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ANTIQUE FURNITURE RESTORATION DISCUSSION BOARD

Re: Removing Polyurethane from Oak Treads

Posted By: Greg Scholl <beatkat@adelphia.net> (ct-waterbury1b-56.wtrbct.adelphia.net)
Date: 4/4/4 01:34

In Response To: Re: Removing Polyurethane from Oak Treads (James Schooley)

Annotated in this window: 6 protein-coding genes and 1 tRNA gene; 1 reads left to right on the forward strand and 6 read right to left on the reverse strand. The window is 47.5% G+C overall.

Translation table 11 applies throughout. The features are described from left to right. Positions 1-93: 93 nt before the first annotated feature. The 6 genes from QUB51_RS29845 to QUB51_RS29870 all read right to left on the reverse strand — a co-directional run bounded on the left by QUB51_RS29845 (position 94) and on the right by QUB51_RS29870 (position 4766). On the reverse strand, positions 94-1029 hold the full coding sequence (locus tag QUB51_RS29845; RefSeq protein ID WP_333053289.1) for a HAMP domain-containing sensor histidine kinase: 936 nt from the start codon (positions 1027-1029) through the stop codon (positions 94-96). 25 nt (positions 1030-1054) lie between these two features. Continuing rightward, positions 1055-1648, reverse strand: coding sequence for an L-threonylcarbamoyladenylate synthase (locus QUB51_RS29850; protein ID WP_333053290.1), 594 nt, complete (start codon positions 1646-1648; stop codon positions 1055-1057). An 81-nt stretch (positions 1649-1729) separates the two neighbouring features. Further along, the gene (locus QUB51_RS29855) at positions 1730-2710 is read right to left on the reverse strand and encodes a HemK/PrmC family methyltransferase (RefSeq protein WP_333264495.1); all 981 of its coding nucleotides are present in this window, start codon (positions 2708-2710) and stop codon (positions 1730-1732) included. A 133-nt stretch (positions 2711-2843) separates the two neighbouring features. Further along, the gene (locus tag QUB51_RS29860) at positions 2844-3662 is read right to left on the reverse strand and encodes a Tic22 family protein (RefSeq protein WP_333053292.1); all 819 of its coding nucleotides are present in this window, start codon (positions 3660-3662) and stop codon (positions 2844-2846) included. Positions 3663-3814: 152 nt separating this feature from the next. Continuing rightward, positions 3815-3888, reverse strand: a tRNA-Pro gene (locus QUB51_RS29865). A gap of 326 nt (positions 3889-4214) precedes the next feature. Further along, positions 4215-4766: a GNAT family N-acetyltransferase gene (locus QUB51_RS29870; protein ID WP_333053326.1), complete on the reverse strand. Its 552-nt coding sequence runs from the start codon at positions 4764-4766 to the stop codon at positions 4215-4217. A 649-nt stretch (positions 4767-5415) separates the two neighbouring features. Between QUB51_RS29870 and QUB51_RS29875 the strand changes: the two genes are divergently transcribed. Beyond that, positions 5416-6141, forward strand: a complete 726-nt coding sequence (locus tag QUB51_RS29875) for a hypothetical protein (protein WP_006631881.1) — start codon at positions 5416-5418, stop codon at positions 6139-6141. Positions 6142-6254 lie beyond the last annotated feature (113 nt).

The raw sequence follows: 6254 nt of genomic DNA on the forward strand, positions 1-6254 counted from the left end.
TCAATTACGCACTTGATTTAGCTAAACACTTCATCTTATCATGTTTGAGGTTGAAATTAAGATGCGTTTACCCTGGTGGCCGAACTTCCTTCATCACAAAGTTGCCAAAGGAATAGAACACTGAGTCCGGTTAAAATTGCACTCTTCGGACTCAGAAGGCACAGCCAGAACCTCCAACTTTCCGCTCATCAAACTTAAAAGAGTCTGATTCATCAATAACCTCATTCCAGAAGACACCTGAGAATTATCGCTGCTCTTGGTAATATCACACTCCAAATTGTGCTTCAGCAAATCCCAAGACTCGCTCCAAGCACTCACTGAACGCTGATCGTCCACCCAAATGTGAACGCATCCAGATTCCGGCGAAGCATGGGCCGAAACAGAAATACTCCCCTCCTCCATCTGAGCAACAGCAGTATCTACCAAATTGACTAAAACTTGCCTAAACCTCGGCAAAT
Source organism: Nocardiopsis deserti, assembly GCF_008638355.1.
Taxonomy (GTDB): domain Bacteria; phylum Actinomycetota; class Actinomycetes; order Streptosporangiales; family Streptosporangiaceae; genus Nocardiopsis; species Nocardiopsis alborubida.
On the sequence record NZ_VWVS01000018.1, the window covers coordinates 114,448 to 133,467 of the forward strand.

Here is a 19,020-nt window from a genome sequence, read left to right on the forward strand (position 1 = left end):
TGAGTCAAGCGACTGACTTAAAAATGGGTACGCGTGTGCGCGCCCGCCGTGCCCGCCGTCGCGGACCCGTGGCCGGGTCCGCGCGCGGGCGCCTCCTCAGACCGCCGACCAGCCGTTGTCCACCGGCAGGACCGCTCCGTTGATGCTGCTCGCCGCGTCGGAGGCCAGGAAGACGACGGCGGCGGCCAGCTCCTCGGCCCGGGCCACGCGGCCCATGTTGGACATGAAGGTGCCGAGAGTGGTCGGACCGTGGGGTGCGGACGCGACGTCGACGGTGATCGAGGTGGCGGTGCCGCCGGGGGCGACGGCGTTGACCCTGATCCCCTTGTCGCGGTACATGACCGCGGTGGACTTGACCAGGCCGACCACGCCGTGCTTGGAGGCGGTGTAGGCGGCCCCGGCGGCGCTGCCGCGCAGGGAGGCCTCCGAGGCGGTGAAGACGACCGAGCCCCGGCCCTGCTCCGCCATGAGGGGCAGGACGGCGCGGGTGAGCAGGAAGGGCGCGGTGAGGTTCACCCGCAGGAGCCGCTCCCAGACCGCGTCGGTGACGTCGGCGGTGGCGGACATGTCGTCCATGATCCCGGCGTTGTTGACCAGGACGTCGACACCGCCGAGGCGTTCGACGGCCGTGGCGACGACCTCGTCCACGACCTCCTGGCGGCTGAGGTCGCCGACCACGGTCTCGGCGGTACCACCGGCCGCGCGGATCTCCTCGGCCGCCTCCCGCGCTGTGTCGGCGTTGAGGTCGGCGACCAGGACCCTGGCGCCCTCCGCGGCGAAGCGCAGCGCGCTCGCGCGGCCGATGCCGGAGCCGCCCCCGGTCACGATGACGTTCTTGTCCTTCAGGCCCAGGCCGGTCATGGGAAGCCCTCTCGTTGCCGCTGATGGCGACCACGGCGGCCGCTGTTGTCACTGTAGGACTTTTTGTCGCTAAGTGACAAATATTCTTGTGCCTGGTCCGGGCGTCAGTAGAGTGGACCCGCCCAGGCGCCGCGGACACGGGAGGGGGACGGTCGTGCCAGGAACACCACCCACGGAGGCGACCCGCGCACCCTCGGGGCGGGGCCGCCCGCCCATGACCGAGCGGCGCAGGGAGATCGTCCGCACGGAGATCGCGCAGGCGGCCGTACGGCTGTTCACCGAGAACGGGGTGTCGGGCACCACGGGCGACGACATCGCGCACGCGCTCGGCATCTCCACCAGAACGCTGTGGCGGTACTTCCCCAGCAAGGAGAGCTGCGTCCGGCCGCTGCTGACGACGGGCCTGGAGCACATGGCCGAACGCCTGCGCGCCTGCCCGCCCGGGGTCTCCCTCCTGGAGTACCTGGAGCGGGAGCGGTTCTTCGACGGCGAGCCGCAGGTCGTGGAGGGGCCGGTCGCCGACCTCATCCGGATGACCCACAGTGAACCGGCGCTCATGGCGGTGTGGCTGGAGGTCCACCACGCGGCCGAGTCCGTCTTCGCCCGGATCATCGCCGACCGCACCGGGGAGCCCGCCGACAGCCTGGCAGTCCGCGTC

Once again I beg to disagree...respectfully...but Most modern pianos are finished with conversion varnishes and catalyzed lacquers..and now many of the major manufacturers, like Yamaha are using polyester finishes. There is nothing harder...and unfortunately nothing harder to repair successfully.I know this because I have been called on to repair them and talked to the manufacturers..and even had to buy specialty products to repair these finishes..several guitar manufacturers use polyester finishes too...they haven't used nitro cellulose or shellac for many years...I'm not too sure what you mean regarding poor shellac and good shellac..there are many grades of shellac..waxed and dewaxed from Deep unrefined garnet to highly refined Blonde grades..it goes bad over time...and thats why it's smart to mix your own from flake so you know the shelf life, I regularily use at least three grades...most poly's I've used or run into strip ok...I think you may be thinking about a conversion varnish like Duravar or Krystal, or conversion lacquers that kitchen and furniture manufacturers use which are catalyzed and almost impossible to strip...I am not trying to be argumentative...I am just trying to give my perspective, which should complement yours, I have been in this along time too...and the information you're giving is only partially correct...

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